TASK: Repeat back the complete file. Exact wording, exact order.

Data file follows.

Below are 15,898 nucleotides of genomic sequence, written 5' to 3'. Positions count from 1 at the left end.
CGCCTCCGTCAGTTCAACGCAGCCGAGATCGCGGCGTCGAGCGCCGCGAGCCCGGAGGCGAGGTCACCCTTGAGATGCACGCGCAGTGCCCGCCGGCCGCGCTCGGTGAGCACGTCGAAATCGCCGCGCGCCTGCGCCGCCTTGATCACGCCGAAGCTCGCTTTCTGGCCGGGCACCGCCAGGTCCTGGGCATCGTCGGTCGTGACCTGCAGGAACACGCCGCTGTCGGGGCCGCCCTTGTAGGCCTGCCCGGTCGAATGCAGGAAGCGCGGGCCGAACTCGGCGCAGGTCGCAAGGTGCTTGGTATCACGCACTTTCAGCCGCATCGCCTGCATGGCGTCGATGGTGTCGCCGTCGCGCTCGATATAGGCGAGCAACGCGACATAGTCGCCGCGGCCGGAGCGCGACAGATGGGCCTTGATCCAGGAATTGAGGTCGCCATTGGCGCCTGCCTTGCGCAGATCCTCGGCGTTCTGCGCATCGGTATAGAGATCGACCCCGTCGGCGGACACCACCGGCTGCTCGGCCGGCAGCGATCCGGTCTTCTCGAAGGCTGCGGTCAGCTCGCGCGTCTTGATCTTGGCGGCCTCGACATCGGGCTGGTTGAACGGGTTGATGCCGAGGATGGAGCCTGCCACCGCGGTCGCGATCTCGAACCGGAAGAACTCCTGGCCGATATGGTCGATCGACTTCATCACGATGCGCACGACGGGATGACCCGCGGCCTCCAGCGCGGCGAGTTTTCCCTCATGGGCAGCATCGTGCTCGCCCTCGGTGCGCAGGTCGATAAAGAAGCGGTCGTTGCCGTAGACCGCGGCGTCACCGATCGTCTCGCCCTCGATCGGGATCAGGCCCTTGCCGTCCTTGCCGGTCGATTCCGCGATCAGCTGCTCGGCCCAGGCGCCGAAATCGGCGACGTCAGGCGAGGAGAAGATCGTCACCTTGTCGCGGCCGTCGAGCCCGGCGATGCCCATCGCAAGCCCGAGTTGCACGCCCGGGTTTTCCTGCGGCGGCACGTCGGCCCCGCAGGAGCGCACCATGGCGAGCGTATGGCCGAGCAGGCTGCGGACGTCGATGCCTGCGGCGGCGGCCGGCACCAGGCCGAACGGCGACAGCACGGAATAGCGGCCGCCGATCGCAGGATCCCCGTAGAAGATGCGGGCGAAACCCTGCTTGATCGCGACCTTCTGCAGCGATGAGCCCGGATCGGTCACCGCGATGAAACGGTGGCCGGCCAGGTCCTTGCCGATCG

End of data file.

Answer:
Below are 15,898 nucleotides of genomic sequence, written 5' to 3'. Positions count from 1 at the left end.
CGCCTCCGTCAGTTCAACGCAGCCGAGATCGCGGCGTCGAGCGCCGCGAGCCCGGAGGCGAGGTCACCCTTGAGATGCACGCGCAGTGCCCGCCGGCCGCGCTCGGTGAGCACGTCGAAATCGCCGCGCGCCTGCGCCGCCTTGATCACGCCGAAGCTCGCTTTCTGGCCGGGCACCGCCAGGTCCTGGGCATCGTCGGTCGTGACCTGCAGGAACACGCCGCTGTCGGGGCCGCCCTTGTAGGCCTGCCCGGTCGAATGCAGGAAGCGCGGGCCGAACTCGGCGCAGGTCGCAAGGTGCTTGGTATCACGCACTTTCAGCCGCATCGCCTGCATGGCGTCGATGGTGTCGCCGTCGCGCTCGATATAGGCGAGCAACGCGACATAGTCGCCGCGGCCGGAGCGCGACAGATGGGCCTTGATCCAGGAATTGAGGTCGCCATTGGCGCCTGCCTTGCGCAGATCCTCGGCGTTCTGCGCATCGGTATAGAGATCGACCCCGTCGGCGGACACCACCGGCTGCTCGGCCGGCAGCGATCCGGTCTTCTCGAAGGCTGCGGTCAGCTCGCGCGTCTTGATCTTGGCGGCCTCGACATCGGGCTGGTTGAACGGGTTGATGCCGAGGATGGAGCCTGCCACCGCGGTCGCGATCTCGAACCGGAAGAACTCCTGGCCGATATGGTCGATCGACTTCATCACGATGCGCACGACGGGATGACCCGCGGCCTCCAGCGCGGCGAGTTTTCCCTCATGGGCAGCATCGTGCTCGCCCTCGGTGCGCAGGTCGATAAAGAAGCGGTCGTTGCCGTAGACCGCGGCGTCACCGATCGTCTCGCCCTCGATCGGGATCAGGCCCTTGCCGTCCTTGCCGGTCGATTCCGCGATCAGCTGCTCGGCCCAGGCGCCGAAATCGGCGACGTCAGGCGAGGAGAAGATCGTCACCTTGTCGCGGCCGTCGAGCCCGGCGATGCCCATCGCAAGCCCGAGTTGCACGCCCGGGTTTTCCTGCGGCGGCACGTCGGCCCCGCAGGAGCGCACCATGGCGAGCGTATGGCCGAGCAGGCTGCGGACGTCGATGCCTGCGGCGGCGGCCGGCACCAGGCCGAACGGCGACAGCACGGAATAGCGGCCGCCGATCGCAGGATCCCCGTAGAAGATGCGGGCGAAACCCTGCTTGATCGCGACCTTCTGCAGCGATGAGCCCGGATCGGTCACCGCGATGAAACGGTGGCCGGCCAGGTCCTTGCCGATCG